Automakers Improve Quality To Record Level In Annual Survey
A survey of new-vehicle buyers finds that car and truck quality hit a record high this year as automakers started to clear up bugs with infotainment systems.
The annual survey by J.D. Power finds that buyers reported a record-low 93 problems per 100 vehicles during the first three months of ownership, four problems fewer than last year.
The survey also found that Korean brands Genesis, Kia and Hyundai claimed the top three spots for the first time in new vehicle quality.
Porsche and Ford rounded out the top five.
J.D. Power also found that the Detroit three improved their quality faster than the industry as a whole. Fiat Chrysler knocked off seven problems, while Ford and General Motors each dropped five.
The lowest-ranking brands were Land Rover, Jaguar and Volvo.
Touch-screen infotainment systems such as radios, cellular phone connections and navigation remained the category with the highest number of problems this year, but J.D. Power said it improved for the third straight year. The progress was led by fewer problems with voice recognition systems.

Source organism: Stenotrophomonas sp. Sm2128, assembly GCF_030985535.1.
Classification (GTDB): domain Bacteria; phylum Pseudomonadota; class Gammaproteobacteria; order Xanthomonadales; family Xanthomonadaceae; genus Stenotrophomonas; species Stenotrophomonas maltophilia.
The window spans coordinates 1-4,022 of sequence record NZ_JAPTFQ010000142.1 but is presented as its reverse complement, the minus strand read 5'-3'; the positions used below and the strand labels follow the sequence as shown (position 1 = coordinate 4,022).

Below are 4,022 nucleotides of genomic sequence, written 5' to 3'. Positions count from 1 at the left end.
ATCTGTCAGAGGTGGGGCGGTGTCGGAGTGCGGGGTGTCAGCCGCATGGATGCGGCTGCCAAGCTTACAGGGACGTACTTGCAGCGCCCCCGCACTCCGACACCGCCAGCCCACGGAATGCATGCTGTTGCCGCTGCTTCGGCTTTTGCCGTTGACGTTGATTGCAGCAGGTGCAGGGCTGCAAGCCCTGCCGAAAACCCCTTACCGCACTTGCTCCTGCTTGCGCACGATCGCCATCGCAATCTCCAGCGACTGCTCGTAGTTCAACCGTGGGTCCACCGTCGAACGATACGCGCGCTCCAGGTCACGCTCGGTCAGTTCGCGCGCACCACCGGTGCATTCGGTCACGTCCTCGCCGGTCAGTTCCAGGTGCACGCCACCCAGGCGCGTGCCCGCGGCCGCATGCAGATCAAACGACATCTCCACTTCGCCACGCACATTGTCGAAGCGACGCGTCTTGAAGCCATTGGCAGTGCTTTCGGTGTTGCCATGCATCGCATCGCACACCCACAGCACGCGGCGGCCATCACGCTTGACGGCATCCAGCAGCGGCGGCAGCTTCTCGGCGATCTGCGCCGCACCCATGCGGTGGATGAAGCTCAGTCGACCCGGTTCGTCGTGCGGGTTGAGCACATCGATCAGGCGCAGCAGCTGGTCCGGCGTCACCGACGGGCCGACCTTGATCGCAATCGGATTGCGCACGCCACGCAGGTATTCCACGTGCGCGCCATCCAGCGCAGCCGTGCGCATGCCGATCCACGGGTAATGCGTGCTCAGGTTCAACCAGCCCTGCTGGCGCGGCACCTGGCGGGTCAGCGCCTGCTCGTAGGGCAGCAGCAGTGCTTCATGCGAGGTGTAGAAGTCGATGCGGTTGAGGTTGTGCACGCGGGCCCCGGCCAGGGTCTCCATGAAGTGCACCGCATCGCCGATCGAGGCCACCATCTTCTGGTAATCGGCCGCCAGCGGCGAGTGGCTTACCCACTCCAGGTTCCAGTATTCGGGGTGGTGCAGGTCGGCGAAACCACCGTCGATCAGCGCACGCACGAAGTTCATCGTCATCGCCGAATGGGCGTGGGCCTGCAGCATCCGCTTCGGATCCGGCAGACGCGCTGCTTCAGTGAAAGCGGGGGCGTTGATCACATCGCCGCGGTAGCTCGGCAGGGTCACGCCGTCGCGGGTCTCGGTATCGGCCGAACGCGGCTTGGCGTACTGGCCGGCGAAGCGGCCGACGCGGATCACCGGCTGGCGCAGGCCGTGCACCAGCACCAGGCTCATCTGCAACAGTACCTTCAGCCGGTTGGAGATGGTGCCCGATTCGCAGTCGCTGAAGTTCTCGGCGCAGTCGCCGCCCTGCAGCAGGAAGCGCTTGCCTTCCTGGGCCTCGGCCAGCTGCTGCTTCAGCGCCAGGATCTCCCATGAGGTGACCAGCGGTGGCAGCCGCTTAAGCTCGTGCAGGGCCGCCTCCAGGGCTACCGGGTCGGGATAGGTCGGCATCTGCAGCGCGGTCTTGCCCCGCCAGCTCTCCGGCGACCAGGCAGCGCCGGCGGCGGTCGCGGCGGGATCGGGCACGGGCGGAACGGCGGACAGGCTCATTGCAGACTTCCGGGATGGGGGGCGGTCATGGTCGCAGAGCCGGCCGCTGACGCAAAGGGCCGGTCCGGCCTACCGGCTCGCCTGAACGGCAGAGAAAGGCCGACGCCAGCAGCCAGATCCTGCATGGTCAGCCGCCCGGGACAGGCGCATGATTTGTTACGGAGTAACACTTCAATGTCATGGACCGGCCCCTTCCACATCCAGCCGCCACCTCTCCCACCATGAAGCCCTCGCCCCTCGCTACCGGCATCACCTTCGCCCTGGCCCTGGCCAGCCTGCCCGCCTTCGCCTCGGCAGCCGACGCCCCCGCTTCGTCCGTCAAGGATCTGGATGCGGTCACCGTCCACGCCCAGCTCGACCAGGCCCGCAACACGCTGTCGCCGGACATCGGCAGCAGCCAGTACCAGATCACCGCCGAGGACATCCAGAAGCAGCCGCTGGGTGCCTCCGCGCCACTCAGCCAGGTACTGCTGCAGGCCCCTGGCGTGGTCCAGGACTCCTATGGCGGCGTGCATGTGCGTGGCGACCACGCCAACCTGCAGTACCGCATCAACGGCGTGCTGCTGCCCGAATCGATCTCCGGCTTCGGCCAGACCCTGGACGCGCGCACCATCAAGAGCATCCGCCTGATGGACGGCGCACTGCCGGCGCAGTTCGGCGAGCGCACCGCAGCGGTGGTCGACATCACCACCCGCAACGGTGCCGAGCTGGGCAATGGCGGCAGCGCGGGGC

Dave Sargent, J.D. Power's vice president of global automotive, said automakers have listened to consumers and are making high-quality vehicles. But he cautioned that companies must rein in rising problems with new driver-assist systems such as collision avoidance and lane-keeping.
"Avoiding problems with safety and driver assistance technology is critical," he said in a statement. "Otherwise automakers will not easily overcome consumer resistance to fully automated cars."
Genesis, Hyundai's luxury brand, had only 68 problems per 100 vehicles, while Kia had 72 and Hyundai had 74, according to the survey. Land Rover had 160 problems.
Of the eight categories measured by the survey, vehicle exterior improved the most to 15.2 problems per 100 vehicles, from 16.6 in 2017. Improvements included less wind noise and fewer paint imperfections.
Vehicle quality has been improving steadily since 2014 when it hit 116 problems per 100 vehicles. Quality was worst in 1998 when problems per 100 vehicles peaked at 176, according to the survey.
The 32nd-annual survey questioned 75,712 owners of 2018 model year vehicles about the problems they had in the first 90 days of ownership.